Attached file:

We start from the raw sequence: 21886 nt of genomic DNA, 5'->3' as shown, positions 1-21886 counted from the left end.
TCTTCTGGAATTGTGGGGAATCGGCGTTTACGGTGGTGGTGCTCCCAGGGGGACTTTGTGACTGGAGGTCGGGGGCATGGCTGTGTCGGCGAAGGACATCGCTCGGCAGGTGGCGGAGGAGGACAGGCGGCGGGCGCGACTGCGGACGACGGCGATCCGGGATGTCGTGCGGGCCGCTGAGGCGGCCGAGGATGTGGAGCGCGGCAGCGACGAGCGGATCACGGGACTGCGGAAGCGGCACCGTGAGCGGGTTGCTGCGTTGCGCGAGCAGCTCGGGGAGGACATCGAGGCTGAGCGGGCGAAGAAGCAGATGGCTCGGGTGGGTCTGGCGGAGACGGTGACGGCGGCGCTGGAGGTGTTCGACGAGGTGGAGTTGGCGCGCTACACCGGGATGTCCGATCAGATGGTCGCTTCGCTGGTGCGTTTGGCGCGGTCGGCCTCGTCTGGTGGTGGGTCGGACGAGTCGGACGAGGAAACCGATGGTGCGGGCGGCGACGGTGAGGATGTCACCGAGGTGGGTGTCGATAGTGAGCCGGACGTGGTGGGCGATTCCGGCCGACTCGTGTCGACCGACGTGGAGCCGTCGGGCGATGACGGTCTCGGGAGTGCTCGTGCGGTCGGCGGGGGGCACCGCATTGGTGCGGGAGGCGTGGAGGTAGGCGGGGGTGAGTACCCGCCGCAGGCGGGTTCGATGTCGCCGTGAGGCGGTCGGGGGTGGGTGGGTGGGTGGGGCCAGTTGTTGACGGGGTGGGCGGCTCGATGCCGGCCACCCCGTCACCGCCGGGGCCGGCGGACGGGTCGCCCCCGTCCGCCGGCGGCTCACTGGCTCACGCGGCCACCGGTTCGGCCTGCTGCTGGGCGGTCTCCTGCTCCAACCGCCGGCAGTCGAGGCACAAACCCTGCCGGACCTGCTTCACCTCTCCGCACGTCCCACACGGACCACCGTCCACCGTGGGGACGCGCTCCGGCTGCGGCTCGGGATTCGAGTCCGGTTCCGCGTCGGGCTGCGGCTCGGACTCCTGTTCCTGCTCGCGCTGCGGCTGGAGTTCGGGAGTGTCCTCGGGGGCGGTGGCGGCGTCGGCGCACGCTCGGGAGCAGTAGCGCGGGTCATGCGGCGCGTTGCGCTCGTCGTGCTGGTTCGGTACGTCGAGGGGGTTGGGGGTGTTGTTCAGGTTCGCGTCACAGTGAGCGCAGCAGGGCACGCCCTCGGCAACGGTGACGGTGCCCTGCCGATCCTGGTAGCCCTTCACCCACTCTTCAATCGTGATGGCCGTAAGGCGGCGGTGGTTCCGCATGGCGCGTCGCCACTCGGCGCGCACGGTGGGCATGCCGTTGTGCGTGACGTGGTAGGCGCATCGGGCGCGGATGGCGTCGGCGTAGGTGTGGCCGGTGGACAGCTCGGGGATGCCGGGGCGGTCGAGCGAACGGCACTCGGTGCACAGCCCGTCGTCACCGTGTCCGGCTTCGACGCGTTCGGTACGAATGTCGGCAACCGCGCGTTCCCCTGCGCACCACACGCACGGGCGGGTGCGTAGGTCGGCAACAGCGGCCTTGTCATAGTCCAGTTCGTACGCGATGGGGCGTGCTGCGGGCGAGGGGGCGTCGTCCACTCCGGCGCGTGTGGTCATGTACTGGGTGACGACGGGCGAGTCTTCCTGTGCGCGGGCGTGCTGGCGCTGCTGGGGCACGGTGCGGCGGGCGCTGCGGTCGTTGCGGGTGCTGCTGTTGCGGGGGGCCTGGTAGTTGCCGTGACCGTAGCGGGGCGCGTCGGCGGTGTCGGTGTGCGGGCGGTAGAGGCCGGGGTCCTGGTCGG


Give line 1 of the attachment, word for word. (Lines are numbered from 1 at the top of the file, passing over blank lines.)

We start from the raw sequence: 21886 nt of genomic DNA, 5'->3' as shown, positions 1-21886 counted from the left end.